6 characteristics of consumer-friendly revenue cycles

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With clinical outcomes and patient satisfaction bearing equal weight in determining hospitals' prospective reimbursement, what happens to patients in the billing department or at the registration desk is just as important as what happens to them in the operating room.

Karen Shaffer-Platt, corporate vice president of revenue cycle and patient concierge services at UPMC in Pittsburgh, and John Holyoak, director of product management for RelayHealth Financial, discussed revenue cycle strategies hospitals can deploy to improve patient experience during a panel on July 27 at the Becker's Hospital Review 2nd Annual CIO/HIT + Revenue Cycle Conference in Chicago.

From patient portals to customer relationship management software, here are six strategies to drive patient satisfaction.

1. Complete registration prior to arrival. Both panelists said it's important for hospitals to complete the laundry list of pre-registration, registration, eligibility and verification services prior to the patient's arrival. "It's about moving the revenue cycle as far left as it can go," to prevent patients from feeling overwhelmed at the point-of-service, said Mr. Holyoak. Moreover, digital forms and pre-service phone calls can streamline, simplify and save time for registration staff while reducing hospitals' overhead costs. A proactive registration strategy can help patients feel more comfortable and prepared when they arrive for service.

2. Evaluate resource use. As demands and needs shift in the healthcare market, revenue cycle leaders should consider where and how they invest department resources. At UPMC, Ms. Shaffer-Platt found the point-of-arrival department absorbed more funds and employees than it needed to function effectively. By downsizing her point-of-arrival staff, she was able to reassign labor and capital to areas of the revenue cycle in need of attention, such as financial counseling, insurance counseling, emergency arrival or data analytics departments.

3. Don't collect at point-of-service; collect beforehand. "Today, healthcare costs the same amount as a mortgage or car payment," said Mr. Holyoak. Due to the serious financial investment  medical services require, payment for elective services should be confirmed prior to the patient's scheduled appointment. On the day of service, patients' only concerns should be clinical in nature and focused on their recovery rather than their looming financial responsibility, said Mr. Holyoak. Hospitals can offer a number of financing options to patients who can't pay upfront, such as installment plans, loan programs, financial aid services and charity care funding.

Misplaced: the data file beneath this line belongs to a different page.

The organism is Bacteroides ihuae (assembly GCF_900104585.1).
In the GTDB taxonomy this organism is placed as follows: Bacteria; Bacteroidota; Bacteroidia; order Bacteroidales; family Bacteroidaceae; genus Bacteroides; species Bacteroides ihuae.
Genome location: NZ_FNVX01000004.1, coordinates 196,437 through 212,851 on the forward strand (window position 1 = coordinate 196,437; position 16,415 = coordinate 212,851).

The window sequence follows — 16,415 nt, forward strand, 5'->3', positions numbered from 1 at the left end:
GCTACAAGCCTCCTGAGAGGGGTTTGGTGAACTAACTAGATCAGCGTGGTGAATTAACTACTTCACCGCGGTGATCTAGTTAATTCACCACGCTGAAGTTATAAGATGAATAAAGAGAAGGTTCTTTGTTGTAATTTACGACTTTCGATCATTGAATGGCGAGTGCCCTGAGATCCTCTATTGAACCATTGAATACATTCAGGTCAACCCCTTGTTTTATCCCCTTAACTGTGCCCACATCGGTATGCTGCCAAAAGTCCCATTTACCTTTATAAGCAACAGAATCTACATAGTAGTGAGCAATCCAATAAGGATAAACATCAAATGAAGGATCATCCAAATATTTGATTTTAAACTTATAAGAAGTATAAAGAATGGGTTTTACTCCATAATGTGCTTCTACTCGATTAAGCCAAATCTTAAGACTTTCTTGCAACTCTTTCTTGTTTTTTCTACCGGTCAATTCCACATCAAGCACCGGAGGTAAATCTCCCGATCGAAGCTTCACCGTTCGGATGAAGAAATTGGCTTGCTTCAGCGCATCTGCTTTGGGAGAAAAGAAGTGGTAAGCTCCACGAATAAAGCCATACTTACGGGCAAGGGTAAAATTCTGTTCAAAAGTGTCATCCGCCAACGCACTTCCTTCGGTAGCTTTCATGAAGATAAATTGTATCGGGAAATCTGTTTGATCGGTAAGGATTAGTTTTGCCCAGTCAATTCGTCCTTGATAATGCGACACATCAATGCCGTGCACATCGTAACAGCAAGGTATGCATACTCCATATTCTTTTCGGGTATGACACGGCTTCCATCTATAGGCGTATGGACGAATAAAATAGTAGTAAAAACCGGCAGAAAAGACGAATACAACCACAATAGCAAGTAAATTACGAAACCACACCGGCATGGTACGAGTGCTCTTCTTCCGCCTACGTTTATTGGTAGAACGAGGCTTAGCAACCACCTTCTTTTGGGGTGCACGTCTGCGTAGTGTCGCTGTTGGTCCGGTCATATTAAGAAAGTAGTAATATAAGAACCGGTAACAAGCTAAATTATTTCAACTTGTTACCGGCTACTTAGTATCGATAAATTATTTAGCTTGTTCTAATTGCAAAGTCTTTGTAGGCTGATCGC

4. Reform employee criteria and hiring practices for front-end staff. The role of point-of-service staff has changed significantly during the past decade. Modern technology has automated mundane, labor-intensive tasks traditionally assigned to registration staff. At the same time, health insurance markets created under the Affordable Care Act have granted millions of Americans access to healthcare coverage for the first time. To manage new expectations and demands, hospitals' point-of-service workforce requires a skill set and level of expertise hospitals cannot attract or sustain with hourly compensation and unorganized training, both panelists agreed. To provide exceptional customer service, hospitals must invest in attracting and training a workforce capable of educating consumers about complex healthcare topics with compassion and understanding. "The real challenge for revenue cycle leaders...is to remodel the system to look like financial counselors and not debt collectors," said Ms. Shaffer-Platt.

5. Implement and utilize powerful information database tools. Patients are often asked to provide the same medical information — insurance member ID, Social Security number, driver's license — at multiple points during a single episode of care. This wastes hospital resources and employee's time and can lower patient satisfaction by testing their patience. To improve efficiency, Ms. Shaffer-Platt recommends hospitals appropriate and leverage the same software other service industries use to deliver exceptional customer service.Particularly, she suggests implementing customer relationship management software. Deployed in a healthcare setting, this software enables staff to store and access patient information across the enterprise, track patient utilization and activity and can notify physicians if a patient checks in at a different health system.

6. Reconsider the patient portal. Patients who are relatively healthy will go long periods of time without returning to a healthcare facility. Ms. Shaffer-Platt and her revenue cycle team at UPMC redesigned their patient portal to better engage infrequent fliers in the financial and clinical aspects of care. "At UPMC, we appropriated a number of buzzwords from the banking industry and created a 'virtual wallet' for healthcare," said Ms. Shaffer-Platt. The application allows patients to store and log health information, pay medical bills and schedule appointments from their smart phone or computer.

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